Gaming is very different today to when my brother and I were kids. I can still remember being totally enthralled for hours playing Pong on a telly. I think they called it Pong because, let's be honest, the game involved two rectangles bouncing a ball between them and really stunk. But to us back then it was just like tennis or squash, only better than the real thing because we didn't have to sweat or leave the house.
But the real 'fun' didn't come along until games like Space Invaders, and then, in the eighties, Frogger.
Mum always snapped at us how we were wasting our time playing computer games and nothing good could ever come from them, but this week she was proven wrong.
My brother had some uncomfortable laser surgery this week, during which they added drops to his eyes so they were completely dilated.
Naturally, he couldn't drive after the procedure, so his wife accompanied him to the surgery. Well, kind of. She shoved him in the general direction of the doctor's and then decided to single-handedly turn the retail industry around at the huge shopping centre opposite.
After a few uncomfortable hours, my brother emerged into the street, squinting and barely able to keep his eyes open in the light. He'd managed to message his wife he was ready to be picked up and was straining his eyes at any vehicle which roughly resembled the shape and colour of their car.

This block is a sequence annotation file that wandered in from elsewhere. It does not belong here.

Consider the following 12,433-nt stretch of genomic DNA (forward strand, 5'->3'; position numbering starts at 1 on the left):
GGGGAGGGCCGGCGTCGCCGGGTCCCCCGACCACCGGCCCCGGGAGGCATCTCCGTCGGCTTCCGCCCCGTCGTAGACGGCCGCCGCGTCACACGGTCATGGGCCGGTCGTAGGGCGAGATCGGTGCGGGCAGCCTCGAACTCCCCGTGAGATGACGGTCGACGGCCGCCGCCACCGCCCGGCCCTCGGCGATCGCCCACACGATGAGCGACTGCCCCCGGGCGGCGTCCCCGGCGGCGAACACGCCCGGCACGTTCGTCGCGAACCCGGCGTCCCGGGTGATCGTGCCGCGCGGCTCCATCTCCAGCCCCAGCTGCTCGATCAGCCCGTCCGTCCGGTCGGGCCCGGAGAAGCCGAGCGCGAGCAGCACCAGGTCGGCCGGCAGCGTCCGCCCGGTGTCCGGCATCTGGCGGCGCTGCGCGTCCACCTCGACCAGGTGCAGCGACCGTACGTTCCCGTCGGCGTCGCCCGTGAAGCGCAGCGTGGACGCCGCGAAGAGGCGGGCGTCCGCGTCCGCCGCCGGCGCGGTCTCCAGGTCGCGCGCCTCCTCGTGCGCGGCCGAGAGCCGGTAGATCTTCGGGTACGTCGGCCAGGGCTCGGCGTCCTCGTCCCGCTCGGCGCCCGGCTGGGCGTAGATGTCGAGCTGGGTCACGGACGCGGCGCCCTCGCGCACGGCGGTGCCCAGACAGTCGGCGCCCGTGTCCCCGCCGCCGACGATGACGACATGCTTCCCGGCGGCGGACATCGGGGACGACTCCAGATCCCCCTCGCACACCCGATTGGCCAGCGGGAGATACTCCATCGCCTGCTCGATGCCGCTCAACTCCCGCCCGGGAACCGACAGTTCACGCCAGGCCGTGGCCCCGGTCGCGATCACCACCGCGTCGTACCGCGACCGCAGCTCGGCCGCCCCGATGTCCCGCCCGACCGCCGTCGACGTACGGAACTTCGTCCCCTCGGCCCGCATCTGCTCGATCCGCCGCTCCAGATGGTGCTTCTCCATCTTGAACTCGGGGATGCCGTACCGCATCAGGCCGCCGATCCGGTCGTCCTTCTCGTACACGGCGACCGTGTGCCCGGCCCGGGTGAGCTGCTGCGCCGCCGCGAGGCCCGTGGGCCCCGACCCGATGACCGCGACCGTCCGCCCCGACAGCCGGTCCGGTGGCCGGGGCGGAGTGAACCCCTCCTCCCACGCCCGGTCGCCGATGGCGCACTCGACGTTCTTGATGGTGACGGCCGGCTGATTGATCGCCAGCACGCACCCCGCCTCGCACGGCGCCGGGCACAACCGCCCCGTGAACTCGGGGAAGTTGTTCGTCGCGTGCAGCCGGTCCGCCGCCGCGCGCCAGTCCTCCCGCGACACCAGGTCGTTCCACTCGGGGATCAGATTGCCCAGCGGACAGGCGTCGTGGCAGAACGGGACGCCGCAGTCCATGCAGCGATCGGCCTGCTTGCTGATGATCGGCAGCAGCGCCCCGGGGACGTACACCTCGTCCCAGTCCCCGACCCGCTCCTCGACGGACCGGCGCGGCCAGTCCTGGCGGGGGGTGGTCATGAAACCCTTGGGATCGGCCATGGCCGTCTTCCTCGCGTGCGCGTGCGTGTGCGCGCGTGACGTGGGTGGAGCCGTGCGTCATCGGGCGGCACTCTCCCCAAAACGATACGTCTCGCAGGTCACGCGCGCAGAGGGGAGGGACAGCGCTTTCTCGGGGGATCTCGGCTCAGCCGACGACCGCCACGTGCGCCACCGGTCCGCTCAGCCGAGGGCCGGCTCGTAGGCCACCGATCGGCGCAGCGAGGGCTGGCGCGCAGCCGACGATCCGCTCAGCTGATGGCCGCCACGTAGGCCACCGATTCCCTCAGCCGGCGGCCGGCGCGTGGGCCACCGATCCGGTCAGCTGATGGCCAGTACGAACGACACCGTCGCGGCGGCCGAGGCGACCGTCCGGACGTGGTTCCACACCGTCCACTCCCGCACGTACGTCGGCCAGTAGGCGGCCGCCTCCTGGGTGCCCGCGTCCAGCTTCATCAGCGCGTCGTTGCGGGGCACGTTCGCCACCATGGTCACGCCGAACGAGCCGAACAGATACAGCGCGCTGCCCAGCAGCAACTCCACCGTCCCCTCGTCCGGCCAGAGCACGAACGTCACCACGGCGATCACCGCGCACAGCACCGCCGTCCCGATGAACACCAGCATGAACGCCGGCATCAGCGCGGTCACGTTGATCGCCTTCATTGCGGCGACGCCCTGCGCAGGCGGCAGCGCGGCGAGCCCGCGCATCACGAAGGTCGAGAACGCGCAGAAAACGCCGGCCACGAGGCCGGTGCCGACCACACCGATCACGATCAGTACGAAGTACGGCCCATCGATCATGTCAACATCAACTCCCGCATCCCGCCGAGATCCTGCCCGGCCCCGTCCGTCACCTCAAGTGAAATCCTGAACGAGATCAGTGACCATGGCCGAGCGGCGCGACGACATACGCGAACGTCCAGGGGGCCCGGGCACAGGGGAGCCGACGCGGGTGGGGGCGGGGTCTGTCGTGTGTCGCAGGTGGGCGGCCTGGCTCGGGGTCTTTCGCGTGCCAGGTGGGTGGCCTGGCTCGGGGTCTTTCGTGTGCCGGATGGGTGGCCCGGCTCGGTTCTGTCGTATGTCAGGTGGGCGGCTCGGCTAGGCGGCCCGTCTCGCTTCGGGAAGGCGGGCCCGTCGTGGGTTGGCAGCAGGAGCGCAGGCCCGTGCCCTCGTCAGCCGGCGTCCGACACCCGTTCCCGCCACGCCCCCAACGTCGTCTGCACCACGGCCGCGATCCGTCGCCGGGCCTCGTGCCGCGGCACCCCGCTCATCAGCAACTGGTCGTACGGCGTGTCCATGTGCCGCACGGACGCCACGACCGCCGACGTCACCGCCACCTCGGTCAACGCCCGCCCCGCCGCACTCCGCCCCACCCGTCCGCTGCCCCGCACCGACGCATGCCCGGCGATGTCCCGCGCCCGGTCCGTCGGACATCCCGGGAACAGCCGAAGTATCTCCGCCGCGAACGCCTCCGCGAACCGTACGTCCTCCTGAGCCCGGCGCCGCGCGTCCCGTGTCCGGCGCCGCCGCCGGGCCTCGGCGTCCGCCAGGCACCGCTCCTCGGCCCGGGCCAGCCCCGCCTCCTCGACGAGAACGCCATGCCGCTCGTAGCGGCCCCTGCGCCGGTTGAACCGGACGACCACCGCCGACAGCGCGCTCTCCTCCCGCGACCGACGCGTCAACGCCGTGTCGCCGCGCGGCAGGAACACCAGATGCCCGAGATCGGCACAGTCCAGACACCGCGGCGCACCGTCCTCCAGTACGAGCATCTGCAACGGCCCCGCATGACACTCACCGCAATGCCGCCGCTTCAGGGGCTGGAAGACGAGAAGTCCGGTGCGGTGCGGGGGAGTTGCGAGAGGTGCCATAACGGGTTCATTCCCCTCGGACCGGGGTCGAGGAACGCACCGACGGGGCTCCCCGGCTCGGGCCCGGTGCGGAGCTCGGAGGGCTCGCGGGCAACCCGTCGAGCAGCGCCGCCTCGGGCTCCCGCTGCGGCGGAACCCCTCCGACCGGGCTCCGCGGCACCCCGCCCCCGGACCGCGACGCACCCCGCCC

Then his phone buzzed. It was a text from his wife.
Cause that's what you do when someone's had eye surgery, you text them.
"Can you get across to the other side of the road?" She didn't want to cross the busy road in her car and figured it would be much easier for all involved if she could simply pull up to the curb on the other side.
My brother looked up and squinted. There were six blurry lanes of heavy traffic in front of him. It would be like playing Frogger while looking through the bottom of a glass.
"OK for sure," he messaged back. "Don't want to make it too difficult for you. I think I should be ok, although struggling to to see a little. Just in case I don't make it across, can you tell the kids I love them."
Any sarcasm in his remark was clearly lost on her.
"Thanks, will do," she replied cheerfully. "We'll look out for you on the other side. Good luck!"
Thankfully, those many hours sitting in front of the telly jumping the little green frog across the road paid off and my brother managed to get across the highway without being squashed, saving his good wife the hassle of doing a u-turn.
So FYI, Mum, you owe us an apology.